We break down all the best action from the shows in Paris.
The Spanish luxury leather house known for its distinct modernism and supple leather accessories focused on gold for their AW16 collection. The colour palette included sandy beige, khaki and a rich tan leather displayed as pleated skirts with inverted hemlines and a midi length dress made entirely of rubber bands (we’d recommend a slip dress underneath for ventures outside). Jewellery tied looks together, boasting caged gold ringed chokers and whimsical life size feline head pendants made from perspex, swinging from the models necks like a medal they’d won at a show. Raw edged hems came from shaggy knitwear two pieces, a checked print blue one catching the attention of many, came with a matching frayed holdall in tow. Sharp sweetheart bodices acted as gold breastplates layered on top of silk distressed skirts, inducing an accentuated silhouette, refined by pointed heels paired with translucent socks, adding a refined spontaneity to the collection.
Julien David’s AW16 collection began with cleanliness. Clean lines, clean colours and whites that would put fear into any spag bol eater’s eyes. Crisp shirts teamed with bonded denim, some featuring darker appliquéd knee patches, and knee length 3-D padded square skirts created technical basics that incorporated shiny black boyfriend coats and plum denim looks. For phase two of the show, David’s staple work wear looks evolved in to an abundance of multicolour. Long, structured coats came masked in anime print from the cartoon Grendizer, along with boat neck sweatshirts and a loungewear jumpsuit. Aluminium coated jersey came towards the end of the presentation with a plethora of pockets and boxy shapes, including white faux leather in the form of neatly collared shirts and topped off with spaceman platform boots, incorporating futuristic elements and textures in to the show.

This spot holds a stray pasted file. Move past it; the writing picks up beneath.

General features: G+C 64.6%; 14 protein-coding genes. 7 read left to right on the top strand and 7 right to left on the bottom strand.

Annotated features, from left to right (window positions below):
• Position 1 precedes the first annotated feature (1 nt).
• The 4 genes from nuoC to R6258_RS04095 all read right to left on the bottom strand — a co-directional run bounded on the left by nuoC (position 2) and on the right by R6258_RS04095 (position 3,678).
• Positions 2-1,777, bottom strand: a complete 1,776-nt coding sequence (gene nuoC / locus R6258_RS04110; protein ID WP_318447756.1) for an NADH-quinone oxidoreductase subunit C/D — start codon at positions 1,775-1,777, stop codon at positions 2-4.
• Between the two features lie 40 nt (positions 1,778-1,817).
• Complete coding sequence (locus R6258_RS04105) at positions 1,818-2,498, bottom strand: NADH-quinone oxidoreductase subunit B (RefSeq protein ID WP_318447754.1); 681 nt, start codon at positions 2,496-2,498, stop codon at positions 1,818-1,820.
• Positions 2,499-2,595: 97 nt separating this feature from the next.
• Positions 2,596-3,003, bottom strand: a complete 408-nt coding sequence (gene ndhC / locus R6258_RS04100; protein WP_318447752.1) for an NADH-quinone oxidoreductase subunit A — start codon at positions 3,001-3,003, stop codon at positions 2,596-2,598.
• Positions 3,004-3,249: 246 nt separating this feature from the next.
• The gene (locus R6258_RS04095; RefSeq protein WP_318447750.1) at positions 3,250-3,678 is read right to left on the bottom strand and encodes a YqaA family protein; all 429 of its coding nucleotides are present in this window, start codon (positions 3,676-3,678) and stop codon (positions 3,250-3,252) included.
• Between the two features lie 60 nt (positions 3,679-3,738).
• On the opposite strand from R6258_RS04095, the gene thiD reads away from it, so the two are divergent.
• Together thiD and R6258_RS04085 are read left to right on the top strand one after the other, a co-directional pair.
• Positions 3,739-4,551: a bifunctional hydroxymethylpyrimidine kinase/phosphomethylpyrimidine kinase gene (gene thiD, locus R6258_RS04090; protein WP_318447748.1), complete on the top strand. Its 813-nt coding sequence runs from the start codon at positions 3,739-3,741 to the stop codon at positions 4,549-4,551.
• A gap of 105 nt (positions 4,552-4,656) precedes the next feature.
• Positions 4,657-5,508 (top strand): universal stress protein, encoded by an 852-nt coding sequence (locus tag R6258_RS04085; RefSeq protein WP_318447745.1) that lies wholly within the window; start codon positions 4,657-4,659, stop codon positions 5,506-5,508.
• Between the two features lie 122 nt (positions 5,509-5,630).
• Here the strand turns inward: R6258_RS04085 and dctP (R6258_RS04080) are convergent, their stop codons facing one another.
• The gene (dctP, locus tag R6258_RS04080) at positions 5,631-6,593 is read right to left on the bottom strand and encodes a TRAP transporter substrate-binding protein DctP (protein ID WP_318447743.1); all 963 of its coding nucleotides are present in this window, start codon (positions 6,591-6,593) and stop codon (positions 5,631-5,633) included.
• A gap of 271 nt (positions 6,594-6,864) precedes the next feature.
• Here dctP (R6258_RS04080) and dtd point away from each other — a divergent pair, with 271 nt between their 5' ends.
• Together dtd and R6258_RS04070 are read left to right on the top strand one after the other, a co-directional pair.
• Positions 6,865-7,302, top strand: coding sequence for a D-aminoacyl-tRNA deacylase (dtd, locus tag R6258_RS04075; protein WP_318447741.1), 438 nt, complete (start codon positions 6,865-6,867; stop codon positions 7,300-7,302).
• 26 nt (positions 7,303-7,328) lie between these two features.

The AW16 collection was a much-anticipated one as Dior’s studio team have been the one’s keeping the seats warm since creative director Raf Simon’s departure earlier this year. For temps, they did an above average job, managing to put together a collection that represented the wardrobe of a young working woman. Black was a reoccurring theme, with the first six looks (pencil skirts, thigh high slits and soft suit jackets) to emerge not featuring an ounce of colour, apart from a slither of a yellow collar. This progressed in to cocktail dresses festooned with garish vintage gems, a floral, Grandma’s living room-type print fashioned in to high neck blouses, flouncing midi length skirts and matching two piece suits. An enlarged V-neck theme ran throughout, mostly featured on fur-topped coats, hanging on to the models’ shoulders giving a relaxed silhouette. The collection will no doubt be given a revamp next season from a fresh pair of creative eyes but until then the studio team were a worthy fill in.
Yohji Yamamoto removed all colour from his AW16 show, narrowing the palette to a sombre black, white and grey. Piecing together different structures of garments, the silhouette was long and streamline, Yamamoto kept it minimal with light layering that subtracted any volume from the show. Monochrome pieces came in the form of elongated duster coats, a grey and black ombre offering from two looks and an unrefined cropped jacket with un-conforming sleeves draped by it’s side, as if they were detached entirely. The show closed with coats varnished with phrases such as “I Will Be Back Soon” and “Stop Me Before I Fuck Again” plastered on the reverse of a sweatshirt, a feature not dissimilar to the ones seen a day earlier at the Vetements show.